Last week, I finally started reading Sheryl Sandberg's "Lean In" after purchasing it months ago. The book chronicles Sandberg's path in big-business leadership while examining why the ratio of women to men in major leadership roles is so dismal. The second chapter put a name to something I've experienced many times in my life: the imposter syndrome.
Sandberg describes the imposter syndrome as a "phenomenon of capable people being plagued by self-doubt." She first heard the term in a speech at an all-female Phi Beta Kappa induction. She recalls: "At last, someone was articulating exactly how I felt. Every time I was called on in class, I was sure that I was about to embarrass myself. Every time I took a test, I was sure that it had gone badly. And every time I didn't embarrass myself—or even excelled—I believed that I had fooled everyone yet again. One day soon, the jig would be up."
As I read those words, a lightbulb went off in my head. Yes. This feeling that I have been racked with throughout the years—this feeling has a name? And it's something the COO of Facebook felt growing up?
For the most part, men don't have this issue. It, like so many forms of low self-confidence, is overwhelmingly something women suffer. It is only one of the many psychological factors (held by both women and men) holding women back.
It's fairly common knowledge that the vast majority of leaders in politics, finance, business, etc., are men. Sandberg explores why. It's a complicated, interconnected web of learned behaviors and societal traditions. Despite proving over and over that women are just as capable as men, they remain behind and apart. Men are still writing our history—men are still framing our story.
Then, Sunday night, I watched a documentary called "Miss Representation." It's available on Netflix; please watch it. The film focuses on the effect the sudden explosion of media is having on females in their most vulnerable, impressionable years. In the last decade, reality TV, Facebook, gossip websites and YouTube have grown exponentially, to the point where they push more content than could ever possibly be consumed.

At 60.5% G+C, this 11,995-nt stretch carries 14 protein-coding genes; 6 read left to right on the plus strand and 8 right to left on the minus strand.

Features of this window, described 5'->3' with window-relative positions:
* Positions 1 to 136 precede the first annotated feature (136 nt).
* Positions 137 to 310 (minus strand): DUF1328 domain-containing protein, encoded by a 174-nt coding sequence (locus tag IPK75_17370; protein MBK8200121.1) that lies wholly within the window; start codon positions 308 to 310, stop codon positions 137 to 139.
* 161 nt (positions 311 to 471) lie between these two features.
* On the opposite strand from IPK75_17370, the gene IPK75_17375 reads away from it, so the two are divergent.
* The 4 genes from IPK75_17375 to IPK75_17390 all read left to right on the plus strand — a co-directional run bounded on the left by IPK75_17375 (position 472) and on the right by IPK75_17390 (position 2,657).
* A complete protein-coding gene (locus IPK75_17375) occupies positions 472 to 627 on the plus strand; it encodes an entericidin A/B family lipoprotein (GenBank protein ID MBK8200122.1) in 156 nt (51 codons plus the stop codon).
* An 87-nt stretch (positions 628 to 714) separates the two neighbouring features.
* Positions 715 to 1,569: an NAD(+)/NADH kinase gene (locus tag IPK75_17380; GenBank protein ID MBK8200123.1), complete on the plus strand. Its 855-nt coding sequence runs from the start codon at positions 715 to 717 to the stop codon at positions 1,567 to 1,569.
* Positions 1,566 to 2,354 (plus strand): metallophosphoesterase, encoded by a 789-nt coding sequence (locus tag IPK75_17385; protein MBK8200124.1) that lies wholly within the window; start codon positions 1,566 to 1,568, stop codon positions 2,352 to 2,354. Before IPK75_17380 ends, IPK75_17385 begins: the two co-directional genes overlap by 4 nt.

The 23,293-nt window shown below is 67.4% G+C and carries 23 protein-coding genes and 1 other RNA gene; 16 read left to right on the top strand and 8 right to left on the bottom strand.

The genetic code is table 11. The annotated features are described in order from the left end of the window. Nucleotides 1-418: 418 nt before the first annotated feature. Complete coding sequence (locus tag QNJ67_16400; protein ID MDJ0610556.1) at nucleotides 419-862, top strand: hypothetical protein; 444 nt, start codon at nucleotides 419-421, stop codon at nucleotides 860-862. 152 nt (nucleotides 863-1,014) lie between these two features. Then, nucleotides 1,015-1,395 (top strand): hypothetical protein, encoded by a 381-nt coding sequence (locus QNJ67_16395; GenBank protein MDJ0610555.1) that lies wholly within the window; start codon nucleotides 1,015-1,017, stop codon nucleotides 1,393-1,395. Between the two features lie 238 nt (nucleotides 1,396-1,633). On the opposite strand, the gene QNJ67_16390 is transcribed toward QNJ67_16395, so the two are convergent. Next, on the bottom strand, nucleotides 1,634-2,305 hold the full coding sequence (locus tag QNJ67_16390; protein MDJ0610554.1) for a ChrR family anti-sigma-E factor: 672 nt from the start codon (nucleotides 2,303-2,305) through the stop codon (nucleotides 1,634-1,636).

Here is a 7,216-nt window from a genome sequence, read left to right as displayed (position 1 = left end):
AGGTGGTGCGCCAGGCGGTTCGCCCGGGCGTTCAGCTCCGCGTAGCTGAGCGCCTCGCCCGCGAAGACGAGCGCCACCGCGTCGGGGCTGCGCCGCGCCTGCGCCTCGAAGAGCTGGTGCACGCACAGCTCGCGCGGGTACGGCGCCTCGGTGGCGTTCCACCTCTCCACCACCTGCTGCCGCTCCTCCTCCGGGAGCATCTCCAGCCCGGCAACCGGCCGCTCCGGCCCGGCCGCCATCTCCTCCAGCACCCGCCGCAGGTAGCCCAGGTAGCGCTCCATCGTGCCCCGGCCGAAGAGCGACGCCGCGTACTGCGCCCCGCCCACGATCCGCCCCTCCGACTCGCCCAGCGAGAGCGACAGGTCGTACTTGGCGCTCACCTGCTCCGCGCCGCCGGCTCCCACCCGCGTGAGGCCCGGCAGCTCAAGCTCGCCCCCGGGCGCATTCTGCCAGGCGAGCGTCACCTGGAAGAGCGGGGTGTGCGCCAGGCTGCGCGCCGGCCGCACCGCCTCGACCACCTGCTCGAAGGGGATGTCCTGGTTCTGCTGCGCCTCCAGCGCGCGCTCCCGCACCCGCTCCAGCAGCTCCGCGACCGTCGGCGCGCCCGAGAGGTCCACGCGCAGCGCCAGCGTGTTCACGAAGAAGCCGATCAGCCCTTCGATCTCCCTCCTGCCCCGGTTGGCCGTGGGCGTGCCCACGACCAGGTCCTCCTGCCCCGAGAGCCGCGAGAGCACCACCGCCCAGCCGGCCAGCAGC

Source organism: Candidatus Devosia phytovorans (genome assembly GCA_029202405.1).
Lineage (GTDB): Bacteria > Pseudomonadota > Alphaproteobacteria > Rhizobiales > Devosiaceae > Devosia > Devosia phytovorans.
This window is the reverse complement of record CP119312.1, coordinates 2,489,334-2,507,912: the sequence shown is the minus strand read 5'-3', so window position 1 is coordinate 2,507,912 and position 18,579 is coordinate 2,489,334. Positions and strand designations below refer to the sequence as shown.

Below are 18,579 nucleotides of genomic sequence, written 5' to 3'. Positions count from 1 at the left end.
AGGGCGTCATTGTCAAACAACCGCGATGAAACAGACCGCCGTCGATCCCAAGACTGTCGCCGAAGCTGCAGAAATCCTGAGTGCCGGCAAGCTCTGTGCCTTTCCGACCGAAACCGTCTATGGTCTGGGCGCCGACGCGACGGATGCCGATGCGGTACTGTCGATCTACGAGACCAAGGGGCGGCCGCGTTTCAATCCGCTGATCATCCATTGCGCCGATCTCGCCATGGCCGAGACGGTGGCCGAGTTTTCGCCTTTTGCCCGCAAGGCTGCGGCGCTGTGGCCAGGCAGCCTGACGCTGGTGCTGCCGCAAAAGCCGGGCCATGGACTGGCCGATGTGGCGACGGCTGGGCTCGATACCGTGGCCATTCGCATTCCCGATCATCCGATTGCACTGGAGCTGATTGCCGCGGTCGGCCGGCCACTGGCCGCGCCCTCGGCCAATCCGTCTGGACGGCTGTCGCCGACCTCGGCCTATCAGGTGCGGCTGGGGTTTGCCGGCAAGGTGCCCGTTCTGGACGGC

And because smartphones are becoming increasingly the norm for younger and younger users, that content is largely available 24/7, with no filter.
The idea of men framing the conversation really hits home with "Miss Representation." The film shares that women hold only 3 percent of clout positions in telecommunications, entertainment, publishing and advertising. That means 97 percent of the stories we consume—whether they be feature-length films or a single magazine ad or something in between—come from an overwhelmingly male perspective.
Think about the women you see in films and TV shows, on magazine covers and runways. They are pornified, photoshopped, plastic. Female characters are mostly a joke. If a female character is intelligent or strong, she is either a shrew, written for laughs, or an anomaly—the one smart woman in a roomful of ditzes.
The way media handle our female leaders in real life is even worse. Condoleeza Rice is a dominatrix. Hillary Clinton is a bitch. Sarah Palin is only good for masturbation material. These are all descriptors various—even legitimate—media used to describe educated, passionate political leaders. Because they are female, they are put down and pornified, just like their fictional counterparts.